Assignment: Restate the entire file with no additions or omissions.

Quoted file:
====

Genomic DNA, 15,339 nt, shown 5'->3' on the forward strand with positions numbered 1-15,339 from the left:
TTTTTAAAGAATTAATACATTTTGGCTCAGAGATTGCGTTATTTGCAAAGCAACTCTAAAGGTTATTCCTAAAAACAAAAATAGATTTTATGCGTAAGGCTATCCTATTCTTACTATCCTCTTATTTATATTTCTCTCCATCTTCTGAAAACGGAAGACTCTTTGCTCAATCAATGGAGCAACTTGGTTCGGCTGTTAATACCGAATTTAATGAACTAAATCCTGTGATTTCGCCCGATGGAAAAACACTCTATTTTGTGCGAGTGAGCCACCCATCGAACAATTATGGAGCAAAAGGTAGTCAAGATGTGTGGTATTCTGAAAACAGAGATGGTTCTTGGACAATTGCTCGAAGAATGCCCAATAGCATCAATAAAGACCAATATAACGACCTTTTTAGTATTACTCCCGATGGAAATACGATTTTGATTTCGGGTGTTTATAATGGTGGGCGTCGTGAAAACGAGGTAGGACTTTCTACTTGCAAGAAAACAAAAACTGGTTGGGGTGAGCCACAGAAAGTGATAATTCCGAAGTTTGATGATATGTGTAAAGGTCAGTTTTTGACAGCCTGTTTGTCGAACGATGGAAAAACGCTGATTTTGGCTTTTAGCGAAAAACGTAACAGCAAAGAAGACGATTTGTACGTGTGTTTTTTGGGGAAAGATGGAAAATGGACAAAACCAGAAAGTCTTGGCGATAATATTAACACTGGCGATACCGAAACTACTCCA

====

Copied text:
Genomic DNA, 15,339 nt, shown 5'->3' on the forward strand with positions numbered 1-15,339 from the left:
TTTTTAAAGAATTAATACATTTTGGCTCAGAGATTGCGTTATTTGCAAAGCAACTCTAAAGGTTATTCCTAAAAACAAAAATAGATTTTATGCGTAAGGCTATCCTATTCTTACTATCCTCTTATTTATATTTCTCTCCATCTTCTGAAAACGGAAGACTCTTTGCTCAATCAATGGAGCAACTTGGTTCGGCTGTTAATACCGAATTTAATGAACTAAATCCTGTGATTTCGCCCGATGGAAAAACACTCTATTTTGTGCGAGTGAGCCACCCATCGAACAATTATGGAGCAAAAGGTAGTCAAGATGTGTGGTATTCTGAAAACAGAGATGGTTCTTGGACAATTGCTCGAAGAATGCCCAATAGCATCAATAAAGACCAATATAACGACCTTTTTAGTATTACTCCCGATGGAAATACGATTTTGATTTCGGGTGTTTATAATGGTGGGCGTCGTGAAAACGAGGTAGGACTTTCTACTTGCAAGAAAACAAAAACTGGTTGGGGTGAGCCACAGAAAGTGATAATTCCGAAGTTTGATGATATGTGTAAAGGTCAGTTTTTGACAGCCTGTTTGTCGAACGATGGAAAAACGCTGATTTTGGCTTTTAGCGAAAAACGTAACAGCAAAGAAGACGATTTGTACGTGTGTTTTTTGGGGAAAGATGGAAAATGGACAAAACCAGAAAGTCTTGGCGATAATATTAACACTGGCGATACCGAAACTACTCCA